IMF Predicts Adjustments in Financial Markets in 2022


The IMF announced increased risks for the stock market and the corporate bond market in 2022. Earlier this week, the World Bank lowered its forecast for global economic growth from 4.1% to 3.2% due to the war in Ukraine.

Data is starting to come in this week from the International Monetary Fund (IMF) on how much the two-month war in Ukraine has hit the global economy. 

The key signals for investors is that global market experts and economists see growing risks for global GDP growth and the risks of a further fall in financial markets.

The main arguments are: high inflation, which may last longer than previously thought, and tightening of monetary policy and raising rates.

Following Russia's invasion of Ukraine on Feb. 24, the prospects for a recovery in the stock market and economy from the COVID pandemic have worsened, IMF experts say, pointing to supply chain shocks and rising energy prices.

Capital.com
96/100
Capital.com Review
Visit Site
xm.com
95/100
xm.com Review
Visit Site
XTB
94/100
XTB Review
Visit Site

On Tuesday, the IMF said in its World Economic Outlook report: "There is a growing risk that inflation expectations will deviate from central banks' inflation targets, prompting a more aggressive tightening response from policymakers."

The US Federal Reserve (Fed) expects to raise interest rates six more times in 2022, and the European Central Bank confirmed last week that it is ending its asset purchase program in the third quarter. 

However, this tightening of monetary policy could be accelerated if inflation remains high, which could affect market movement. For example, in the eurozone last month another record inflation rate was registered - 7.5% on an annualized basis; and the US reported its highest consumer price performance since 1981, with US annual inflation accelerating to 8.5% in March 2022.

The IMF expects inflation this year to reach 7.7% in the US and 5.3% in the euro area.

“Undoubtedly, there is a risk of further sell-off [in financial markets],” Tobias Adrian, director of monetary and capital markets at the IMF, told CNBC. “The intended consequences of monetary tightening is to tighten financial conditions to slow down economic activity and I would not be surprised if we were to see a certain amount of readjustment of asset valuations going forward and that could be in equity markets as well as in corporate bond markets and sovereign markets," he added.

The World Bank cut its full-year global growth forecast for 2022 by almost a full percentage point, from 4.1% to 3.2%, citing the impact Russia's invasion of Ukraine is having on the global economy.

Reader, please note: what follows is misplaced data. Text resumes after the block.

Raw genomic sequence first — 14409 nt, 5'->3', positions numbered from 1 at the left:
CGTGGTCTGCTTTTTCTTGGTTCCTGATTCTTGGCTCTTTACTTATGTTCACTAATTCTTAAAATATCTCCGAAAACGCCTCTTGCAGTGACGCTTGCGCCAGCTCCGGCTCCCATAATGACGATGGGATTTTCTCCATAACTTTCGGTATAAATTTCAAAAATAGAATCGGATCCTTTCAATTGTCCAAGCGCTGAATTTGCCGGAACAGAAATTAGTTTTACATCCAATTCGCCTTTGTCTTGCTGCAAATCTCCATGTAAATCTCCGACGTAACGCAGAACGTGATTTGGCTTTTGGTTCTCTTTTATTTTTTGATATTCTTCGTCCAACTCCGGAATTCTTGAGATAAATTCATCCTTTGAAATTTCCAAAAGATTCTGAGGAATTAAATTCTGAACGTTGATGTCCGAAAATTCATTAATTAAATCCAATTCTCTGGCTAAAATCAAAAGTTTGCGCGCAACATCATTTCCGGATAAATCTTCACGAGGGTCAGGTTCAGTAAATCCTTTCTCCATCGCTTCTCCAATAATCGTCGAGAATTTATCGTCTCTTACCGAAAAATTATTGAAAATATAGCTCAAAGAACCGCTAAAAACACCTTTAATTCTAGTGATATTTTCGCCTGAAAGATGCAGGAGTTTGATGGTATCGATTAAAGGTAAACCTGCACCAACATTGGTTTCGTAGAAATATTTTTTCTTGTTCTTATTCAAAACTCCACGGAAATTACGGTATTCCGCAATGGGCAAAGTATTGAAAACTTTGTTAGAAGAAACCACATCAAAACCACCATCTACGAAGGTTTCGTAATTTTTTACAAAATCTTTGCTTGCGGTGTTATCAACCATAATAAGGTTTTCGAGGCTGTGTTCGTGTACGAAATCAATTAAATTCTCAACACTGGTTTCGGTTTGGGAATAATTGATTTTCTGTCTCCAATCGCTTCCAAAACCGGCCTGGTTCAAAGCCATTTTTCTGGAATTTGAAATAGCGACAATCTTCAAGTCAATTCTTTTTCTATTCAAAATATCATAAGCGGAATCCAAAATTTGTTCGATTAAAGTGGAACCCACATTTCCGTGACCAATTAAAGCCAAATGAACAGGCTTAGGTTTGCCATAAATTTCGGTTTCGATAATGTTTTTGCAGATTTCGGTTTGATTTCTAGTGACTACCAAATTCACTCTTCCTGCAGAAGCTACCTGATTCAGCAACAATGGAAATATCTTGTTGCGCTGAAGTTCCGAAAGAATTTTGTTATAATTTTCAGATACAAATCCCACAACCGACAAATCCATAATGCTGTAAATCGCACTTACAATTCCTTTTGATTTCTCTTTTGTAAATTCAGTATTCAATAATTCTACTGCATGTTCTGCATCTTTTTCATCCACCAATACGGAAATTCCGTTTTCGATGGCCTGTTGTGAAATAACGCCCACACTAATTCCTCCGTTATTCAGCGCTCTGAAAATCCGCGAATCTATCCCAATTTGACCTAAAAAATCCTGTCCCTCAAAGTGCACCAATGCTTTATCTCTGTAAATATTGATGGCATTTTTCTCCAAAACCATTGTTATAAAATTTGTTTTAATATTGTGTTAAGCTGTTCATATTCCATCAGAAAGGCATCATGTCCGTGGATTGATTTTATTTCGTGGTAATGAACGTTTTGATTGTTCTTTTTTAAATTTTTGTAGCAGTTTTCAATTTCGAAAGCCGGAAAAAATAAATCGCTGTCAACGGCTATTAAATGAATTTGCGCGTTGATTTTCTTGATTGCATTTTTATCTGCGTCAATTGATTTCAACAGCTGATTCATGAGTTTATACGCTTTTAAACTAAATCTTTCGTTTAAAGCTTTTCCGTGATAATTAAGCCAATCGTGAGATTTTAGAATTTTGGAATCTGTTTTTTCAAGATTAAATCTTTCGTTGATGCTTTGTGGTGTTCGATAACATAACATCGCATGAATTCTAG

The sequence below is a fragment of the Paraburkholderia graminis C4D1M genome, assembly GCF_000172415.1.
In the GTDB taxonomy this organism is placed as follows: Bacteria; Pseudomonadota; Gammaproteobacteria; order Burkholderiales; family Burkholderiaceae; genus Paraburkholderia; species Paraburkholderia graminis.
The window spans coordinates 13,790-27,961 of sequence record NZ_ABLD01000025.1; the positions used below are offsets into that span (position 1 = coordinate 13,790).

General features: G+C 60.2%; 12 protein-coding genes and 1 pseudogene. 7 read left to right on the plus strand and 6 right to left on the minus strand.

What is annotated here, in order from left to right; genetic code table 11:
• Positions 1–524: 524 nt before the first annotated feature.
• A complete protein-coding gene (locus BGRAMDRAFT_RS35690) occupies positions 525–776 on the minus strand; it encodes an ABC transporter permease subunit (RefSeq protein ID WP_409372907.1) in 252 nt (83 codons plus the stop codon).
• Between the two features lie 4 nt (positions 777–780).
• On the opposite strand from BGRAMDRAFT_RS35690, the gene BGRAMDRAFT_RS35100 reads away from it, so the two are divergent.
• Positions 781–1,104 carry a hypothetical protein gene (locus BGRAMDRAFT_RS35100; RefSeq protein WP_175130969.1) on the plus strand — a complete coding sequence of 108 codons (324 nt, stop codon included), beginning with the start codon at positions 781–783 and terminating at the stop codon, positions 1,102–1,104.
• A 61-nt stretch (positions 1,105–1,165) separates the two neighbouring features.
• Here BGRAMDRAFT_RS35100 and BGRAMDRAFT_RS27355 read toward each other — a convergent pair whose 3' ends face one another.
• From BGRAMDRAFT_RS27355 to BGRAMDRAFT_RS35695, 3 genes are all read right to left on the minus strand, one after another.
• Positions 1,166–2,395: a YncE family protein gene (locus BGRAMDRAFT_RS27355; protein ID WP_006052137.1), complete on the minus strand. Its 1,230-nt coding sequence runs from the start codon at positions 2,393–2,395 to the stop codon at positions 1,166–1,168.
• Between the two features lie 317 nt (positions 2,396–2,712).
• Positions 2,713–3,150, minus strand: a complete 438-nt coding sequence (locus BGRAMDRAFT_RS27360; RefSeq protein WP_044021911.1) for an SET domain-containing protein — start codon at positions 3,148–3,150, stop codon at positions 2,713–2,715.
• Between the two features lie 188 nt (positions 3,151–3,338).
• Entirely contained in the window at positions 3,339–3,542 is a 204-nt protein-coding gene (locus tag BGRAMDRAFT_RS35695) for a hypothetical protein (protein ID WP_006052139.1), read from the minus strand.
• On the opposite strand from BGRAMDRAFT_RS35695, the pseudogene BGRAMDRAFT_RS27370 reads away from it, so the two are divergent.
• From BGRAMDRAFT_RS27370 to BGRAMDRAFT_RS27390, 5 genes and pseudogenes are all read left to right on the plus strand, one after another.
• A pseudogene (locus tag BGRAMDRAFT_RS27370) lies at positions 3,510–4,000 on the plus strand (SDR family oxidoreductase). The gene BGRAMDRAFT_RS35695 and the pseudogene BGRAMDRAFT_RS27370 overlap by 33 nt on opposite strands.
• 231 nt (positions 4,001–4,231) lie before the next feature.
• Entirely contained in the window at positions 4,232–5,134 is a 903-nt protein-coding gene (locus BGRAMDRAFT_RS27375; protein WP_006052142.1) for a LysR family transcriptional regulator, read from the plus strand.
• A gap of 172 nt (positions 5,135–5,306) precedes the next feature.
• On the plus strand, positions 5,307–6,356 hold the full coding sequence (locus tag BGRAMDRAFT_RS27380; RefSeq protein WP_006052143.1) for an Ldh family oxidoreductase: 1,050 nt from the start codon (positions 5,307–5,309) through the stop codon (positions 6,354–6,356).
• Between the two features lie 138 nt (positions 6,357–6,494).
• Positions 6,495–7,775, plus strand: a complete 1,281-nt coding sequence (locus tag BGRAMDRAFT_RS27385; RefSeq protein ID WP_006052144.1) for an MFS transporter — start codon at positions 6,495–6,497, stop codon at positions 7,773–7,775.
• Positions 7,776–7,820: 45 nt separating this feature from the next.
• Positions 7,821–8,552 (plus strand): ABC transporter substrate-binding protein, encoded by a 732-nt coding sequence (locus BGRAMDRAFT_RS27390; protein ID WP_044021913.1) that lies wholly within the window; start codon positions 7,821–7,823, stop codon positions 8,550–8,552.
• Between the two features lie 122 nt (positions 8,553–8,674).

World Bank President David Malpass said the biggest downside to the growth forecast is a projected 4.1% economic contraction in Europe and Central Asia, Reuters reported.

Other factors behind slower growth compared to January's forecast are higher food and fuel spending by consumers in developed countries around the world, Malpass said. 

This is partly the result of Western sanctions on Russian energy, which have driven up oil and gas prices around the world. Disruptions in the supply of Ukraine's agricultural exports are also cited as factors driving prices up.

Russia has blocked the main ports of Ukraine on the Black Sea, which has made it extremely dangerous for ships carrying grain and other products along a key sea route connecting Ukraine with the rest of the world. 

The World Bank is “preparing to further respond to the crisis given multiple crises,” Malpass said. “Over the next few weeks, I look forward to discussing with our board of directors a new 15-month anti-crisis package of about $170 billion for the period from April 2022 to June 2023.” 

This crisis financing package for Ukraine is even larger than the package organized by the World Bank for Covid-19 relief, which exceeded $160 billion.

On Wednesday, the Fed releases its Beige Book of economic conditions from late February to early April. 

"We expect the pace of economic activity to slow down a bit," UniCredit analysts say.

You should see much higher real bond yields before equity markets become less attractive,” said Michael Hewson, chief market analyst at CMC Markets. “The bigger question that the markets are grappling with right now is, has inflation peaked? If inflation has peaked, then it may be time to buy bonds again, which is why we see so much uncertainty about the future direction of stock markets.”

Think we missed something? Let us know in the comment section below.

Leave a Reply

Your email address will not be published. Required fields are marked *